November 27, 2011
Bombers forget their lines again
By PAUL FRIESEN, QMI Agency
VANCOUVER - This isn't how good stories end in Hollywood, but it's how they end for the Winnipeg Blue Bombers all too often.
Four years ago it was Milt Stegall, one of the all-time CFL greats, trying, and failing, to go out a champion.
This time Doug Brown was supposed to be the hero, carried off on the shoulders of his teammates-- actually, that might have been tough -- in the perfect culmination of a Hall of Fame career.
The Bombers, though, have a habit of getting on that big stage, squinting into those bright lights and forgetting their lines.
Sunday afternoon, in Brown's hometown, no less, the B.C. Lions were only too happy to jump in and ad-lib their own ending, riding off with a 34-23 victory.
In case you're scoring at home, and Winnipeg fans have no doubt broken cases of pencils and thrown notebooks across the room doing just that, the 99th Grey Cup marks the fifth straight time the Blue and Gold have made it to the big dance, only to be left watching the girl walk off with someone else.
In the end, she didn't even give the poor guy a chance, stringing him along for nearly 45 minutes before slapping him in the face and storming off.
Sure, the Bombers refused to take no for an answer, falling behind 31-9 before making a furious pitch just before they turned the lights off in the place and sent everybody home.
Valiant, to be sure.
But the cold, hard reality going into another barren Winnipeg winter: the Bombers have now equaled the longest Grey Cup drought in modern-day, franchise history -- 21 years.
That's right, those who were around for the Great Famine of 1963-83 can no longer tell the kids they ain't seen nothing compared to what they went through.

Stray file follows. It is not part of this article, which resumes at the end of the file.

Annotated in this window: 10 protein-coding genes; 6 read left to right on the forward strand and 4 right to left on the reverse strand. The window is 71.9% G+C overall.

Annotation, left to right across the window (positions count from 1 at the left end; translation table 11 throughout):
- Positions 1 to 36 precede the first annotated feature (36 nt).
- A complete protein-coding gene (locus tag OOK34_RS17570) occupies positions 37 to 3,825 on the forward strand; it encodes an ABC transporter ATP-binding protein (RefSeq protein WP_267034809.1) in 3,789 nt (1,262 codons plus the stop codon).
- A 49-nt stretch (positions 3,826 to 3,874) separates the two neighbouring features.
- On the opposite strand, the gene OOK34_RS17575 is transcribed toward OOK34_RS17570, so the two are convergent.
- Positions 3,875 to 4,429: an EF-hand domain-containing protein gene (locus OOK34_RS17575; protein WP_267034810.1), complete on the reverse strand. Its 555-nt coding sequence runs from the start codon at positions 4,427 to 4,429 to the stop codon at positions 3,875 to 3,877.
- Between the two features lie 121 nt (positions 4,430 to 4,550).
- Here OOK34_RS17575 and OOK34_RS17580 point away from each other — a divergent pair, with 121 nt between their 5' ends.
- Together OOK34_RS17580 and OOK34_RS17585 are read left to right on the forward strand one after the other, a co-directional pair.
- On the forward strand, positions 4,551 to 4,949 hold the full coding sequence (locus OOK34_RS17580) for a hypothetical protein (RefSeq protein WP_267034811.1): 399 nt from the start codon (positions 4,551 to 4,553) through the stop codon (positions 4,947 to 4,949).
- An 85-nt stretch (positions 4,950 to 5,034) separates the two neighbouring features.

This generation gap reads 1991-2011.
"Our fan base deserves better than to have this streak continue," an emotional Brown said in the losing locker room, the third one he's experienced as a Grey Cup performer. "We had an opportunity to put a smile back on their faces. And it's just more misery. We've had enough of that."
If you want to give the Bombers defence credit for hanging in there, I suppose you can. But when the collapse came, it was epic.
In the final analysis, Swaggerville was let down by its mayor and the rest of his posse up front.
Rush end Odell Willis and Winnipeg's vaunted pass rush -- it led the CFL in quarterback takedowns this season -- was impotent against B.C.'s front five, allowing Lions quarterback Travis Lulay to work out the kinks until he hit his CFL Most Outstanding Player stride.
His counterpart, Buck Pierce, never found even his relatively modest rhythm, missing targets that were barely open and throwing at too many that weren't.
"Not good enough," Pierce said of his play. "I didn't do my part. That's hard to handle right now."
And there's no consolation prize for getting this far.
"Our expectations are to win Grey Cups," Pierce said. "We didn't achieve our goal. We were one game short. Maybe a few quarters short."
Pierce's story was another the Bombers squandered, ruining a homecoming to the team that cut him loose two years ago, not to mention a comeback from a career-threatening elbow dislocation in 2010.
"Emotionally, it's hard," the quarterback said. "All the hard work everybody's done to get to this point. To fall short, that's hard to swallow."
I don't know if the Bombers were overly wound up or if that's simply the way they roll, but they stumbled out of the gate for the umpteenth time this season.
And it cost them.
Cost them rings, and a place in franchise history.
And put them in next-year country, yet again.
That's a tired script if I've ever seen one.